If you listen to one thing today, make it The Healing Component. Mick Jenkins’ debut album encapsulates everything that drew listeners to him with his previous two projects, which received plaudits for his catchy lyrics and compelling themes; The Water[s] brought Mick’s raw talent to the fore, while Wave[s] showcased his willingness to experiment structurally, lyrically, and spiritually. THC represents the next step in Mick Jenkins’ evolution as a combination of both as he raps about love, finding truth, religion, identity, and, of course, water.
Freely flowing over instrumentals from a variety of producers, including BADBADNOTGOOD and Kaytranada, Mick exhibits his versatility. Each song on the album communicates Mick’s views on love and life, but no one song feels the same as another. At times it feels as if Mick is preaching directly to us, his voice rising above the track as a single, undeterred monologue. Just as seamlessly as he can dominate the track, Mick will willingly fade into the instrumental and ride it out. His delivery is one of the most unique in the game, deftly changing speeds and inflections, while reminding listeners just how talented he is.
The Healing Component is broken up with interludes of Mick and a woman talking about love and their experiences. The interludes pose questions to listeners, challenging them to really listen and think about what Mick is rapping about. THC doesn’t just limit its message to conventional love; in an interview with The FADER, Mick addressed how his music reflects his realities, and his realizations about the realities of love.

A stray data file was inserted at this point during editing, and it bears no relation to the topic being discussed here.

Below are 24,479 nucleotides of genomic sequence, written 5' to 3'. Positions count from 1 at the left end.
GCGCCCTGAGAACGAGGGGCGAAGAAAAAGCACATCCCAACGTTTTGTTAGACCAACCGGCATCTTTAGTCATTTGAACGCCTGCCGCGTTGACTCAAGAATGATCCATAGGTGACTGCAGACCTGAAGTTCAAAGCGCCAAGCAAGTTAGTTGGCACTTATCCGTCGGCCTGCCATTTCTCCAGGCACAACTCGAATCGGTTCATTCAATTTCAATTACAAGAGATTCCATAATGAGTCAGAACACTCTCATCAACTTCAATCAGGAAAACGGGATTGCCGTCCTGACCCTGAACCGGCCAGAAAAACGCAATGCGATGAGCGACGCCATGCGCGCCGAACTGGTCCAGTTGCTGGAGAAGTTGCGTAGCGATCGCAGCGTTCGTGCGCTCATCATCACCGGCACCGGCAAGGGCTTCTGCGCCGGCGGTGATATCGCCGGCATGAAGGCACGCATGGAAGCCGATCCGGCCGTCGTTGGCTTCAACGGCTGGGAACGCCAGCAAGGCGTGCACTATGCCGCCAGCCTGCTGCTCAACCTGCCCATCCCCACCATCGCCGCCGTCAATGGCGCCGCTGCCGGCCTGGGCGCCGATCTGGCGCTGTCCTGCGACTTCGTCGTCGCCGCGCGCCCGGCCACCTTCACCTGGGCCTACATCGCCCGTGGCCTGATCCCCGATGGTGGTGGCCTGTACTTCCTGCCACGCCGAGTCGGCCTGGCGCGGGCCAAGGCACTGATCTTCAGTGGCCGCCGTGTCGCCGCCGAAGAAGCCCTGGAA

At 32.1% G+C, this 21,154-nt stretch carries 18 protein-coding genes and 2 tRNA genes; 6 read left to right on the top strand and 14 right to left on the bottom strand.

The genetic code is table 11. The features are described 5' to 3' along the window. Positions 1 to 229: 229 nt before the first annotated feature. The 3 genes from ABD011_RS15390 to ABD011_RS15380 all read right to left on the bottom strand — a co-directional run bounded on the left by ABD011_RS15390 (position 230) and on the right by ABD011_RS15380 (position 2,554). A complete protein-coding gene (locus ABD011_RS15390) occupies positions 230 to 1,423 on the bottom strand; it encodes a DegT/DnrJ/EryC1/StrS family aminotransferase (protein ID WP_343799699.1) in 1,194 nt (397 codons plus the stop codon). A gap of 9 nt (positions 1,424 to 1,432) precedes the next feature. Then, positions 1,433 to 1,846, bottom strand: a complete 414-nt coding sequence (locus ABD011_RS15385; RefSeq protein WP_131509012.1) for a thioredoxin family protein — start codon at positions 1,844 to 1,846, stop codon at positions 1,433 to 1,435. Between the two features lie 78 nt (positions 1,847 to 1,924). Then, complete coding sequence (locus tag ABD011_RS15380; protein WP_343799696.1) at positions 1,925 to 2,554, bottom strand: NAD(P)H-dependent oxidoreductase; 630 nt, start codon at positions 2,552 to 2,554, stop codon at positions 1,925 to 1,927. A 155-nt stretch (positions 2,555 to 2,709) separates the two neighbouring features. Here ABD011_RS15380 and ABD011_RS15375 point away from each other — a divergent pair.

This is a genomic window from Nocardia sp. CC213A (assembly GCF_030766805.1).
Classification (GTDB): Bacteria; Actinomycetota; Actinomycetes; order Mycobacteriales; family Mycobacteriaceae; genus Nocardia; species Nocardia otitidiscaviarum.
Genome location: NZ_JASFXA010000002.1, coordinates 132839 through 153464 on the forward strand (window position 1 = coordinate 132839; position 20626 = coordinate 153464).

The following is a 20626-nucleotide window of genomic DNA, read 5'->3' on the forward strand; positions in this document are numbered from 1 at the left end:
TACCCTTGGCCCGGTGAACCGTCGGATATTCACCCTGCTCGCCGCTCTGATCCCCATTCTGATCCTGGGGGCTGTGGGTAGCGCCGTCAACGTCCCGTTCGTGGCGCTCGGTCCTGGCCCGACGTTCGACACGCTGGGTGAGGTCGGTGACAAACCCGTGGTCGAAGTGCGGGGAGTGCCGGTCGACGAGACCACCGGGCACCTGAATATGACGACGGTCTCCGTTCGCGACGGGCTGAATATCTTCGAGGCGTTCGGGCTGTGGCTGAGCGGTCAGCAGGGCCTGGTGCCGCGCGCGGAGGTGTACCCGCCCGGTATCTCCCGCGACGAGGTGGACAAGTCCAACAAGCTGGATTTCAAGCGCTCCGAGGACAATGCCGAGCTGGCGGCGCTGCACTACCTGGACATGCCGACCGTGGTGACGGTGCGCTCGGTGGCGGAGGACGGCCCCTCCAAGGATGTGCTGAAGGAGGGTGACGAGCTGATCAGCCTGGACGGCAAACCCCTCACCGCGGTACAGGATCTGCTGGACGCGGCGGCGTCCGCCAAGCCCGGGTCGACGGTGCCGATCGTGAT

“Speaking to romantic love, you have got to know yourself to then love yourself and then be able to love other people the correct way. We don’t talk about that and I think a lot of people just assume that because they are themselves and they love themselves.”
“Spread Love,” a standout track on the album, speaks volumes towards Mick’s intention with The Healing Component. Mick preaches about the power and potential of love, asking “all that gold is overrated, what do you do with your coin?” A personal favorite of mine, “As Seen In Bethsadia” rejects the callous and jaded perspectives of love that he hears, lamenting that “love ain’t even appreciated these days, niggas depreciated the value.” Mick’s opinions on love perforate all aspects of his album as a he tackles problems of identity and belonging, racism, and much more. Everything all ties together beautifully, his major themes merging with the familiar trope of water to create an album that is utterly remarkable from start to finish.
Mick has time and again proven himself as a solo artist. However, given the nature of his lyrics on the album, it seems only right that he enlists the help of several other performers, faces both new and old. Xavier Omär and fellow Chicagoan Noname link up for a dynamic collaboration with Mick on “Angles.” A longtime staple in his work, theMind’s name pops up several times throughout THC. Other features include J-Stock, Ravyn Lenae, and Michael Anthony. The patently stellar production falls into the talented hands of Sango, Kaytranada, THEMpeople, and many more.
The Healing Component is Mick Jenkins’ turn on the pulpit. Each song is as important as the next, and any one could be argued as the album’s central thesis. Slowly but surely, he is forging an identity for himself as one of the most conscious and talented rappers in the game. It will only be a matter of time before Mick returns to wow listeners with his next project.
Stream The Healing Component on Apple Music or Spotify, let Mick Jenkins amaze you, and don’t forget to drink more water.